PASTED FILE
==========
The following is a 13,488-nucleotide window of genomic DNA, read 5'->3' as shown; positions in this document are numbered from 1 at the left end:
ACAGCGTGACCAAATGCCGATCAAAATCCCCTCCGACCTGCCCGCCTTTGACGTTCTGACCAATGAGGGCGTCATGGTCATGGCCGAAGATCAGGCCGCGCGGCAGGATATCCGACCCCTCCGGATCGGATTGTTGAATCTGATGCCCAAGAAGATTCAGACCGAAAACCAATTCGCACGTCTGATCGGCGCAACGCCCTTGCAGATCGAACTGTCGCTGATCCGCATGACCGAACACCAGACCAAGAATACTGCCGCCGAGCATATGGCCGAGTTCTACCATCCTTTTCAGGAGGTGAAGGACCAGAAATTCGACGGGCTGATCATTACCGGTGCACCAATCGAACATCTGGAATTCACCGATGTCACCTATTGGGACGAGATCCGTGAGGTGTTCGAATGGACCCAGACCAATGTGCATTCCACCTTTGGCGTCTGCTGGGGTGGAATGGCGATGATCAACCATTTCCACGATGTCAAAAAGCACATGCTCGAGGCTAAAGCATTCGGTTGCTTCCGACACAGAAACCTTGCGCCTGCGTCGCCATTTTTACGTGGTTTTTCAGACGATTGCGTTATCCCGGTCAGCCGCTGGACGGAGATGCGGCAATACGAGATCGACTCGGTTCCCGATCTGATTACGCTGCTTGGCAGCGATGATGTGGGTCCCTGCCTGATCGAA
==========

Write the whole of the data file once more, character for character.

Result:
The following is a 13,488-nucleotide window of genomic DNA, read 5'->3' as shown; positions in this document are numbered from 1 at the left end:
ACAGCGTGACCAAATGCCGATCAAAATCCCCTCCGACCTGCCCGCCTTTGACGTTCTGACCAATGAGGGCGTCATGGTCATGGCCGAAGATCAGGCCGCGCGGCAGGATATCCGACCCCTCCGGATCGGATTGTTGAATCTGATGCCCAAGAAGATTCAGACCGAAAACCAATTCGCACGTCTGATCGGCGCAACGCCCTTGCAGATCGAACTGTCGCTGATCCGCATGACCGAACACCAGACCAAGAATACTGCCGCCGAGCATATGGCCGAGTTCTACCATCCTTTTCAGGAGGTGAAGGACCAGAAATTCGACGGGCTGATCATTACCGGTGCACCAATCGAACATCTGGAATTCACCGATGTCACCTATTGGGACGAGATCCGTGAGGTGTTCGAATGGACCCAGACCAATGTGCATTCCACCTTTGGCGTCTGCTGGGGTGGAATGGCGATGATCAACCATTTCCACGATGTCAAAAAGCACATGCTCGAGGCTAAAGCATTCGGTTGCTTCCGACACAGAAACCTTGCGCCTGCGTCGCCATTTTTACGTGGTTTTTCAGACGATTGCGTTATCCCGGTCAGCCGCTGGACGGAGATGCGGCAATACGAGATCGACTCGGTTCCCGATCTGATTACGCTGCTTGGCAGCGATGATGTGGGTCCCTGCCTGATCGAA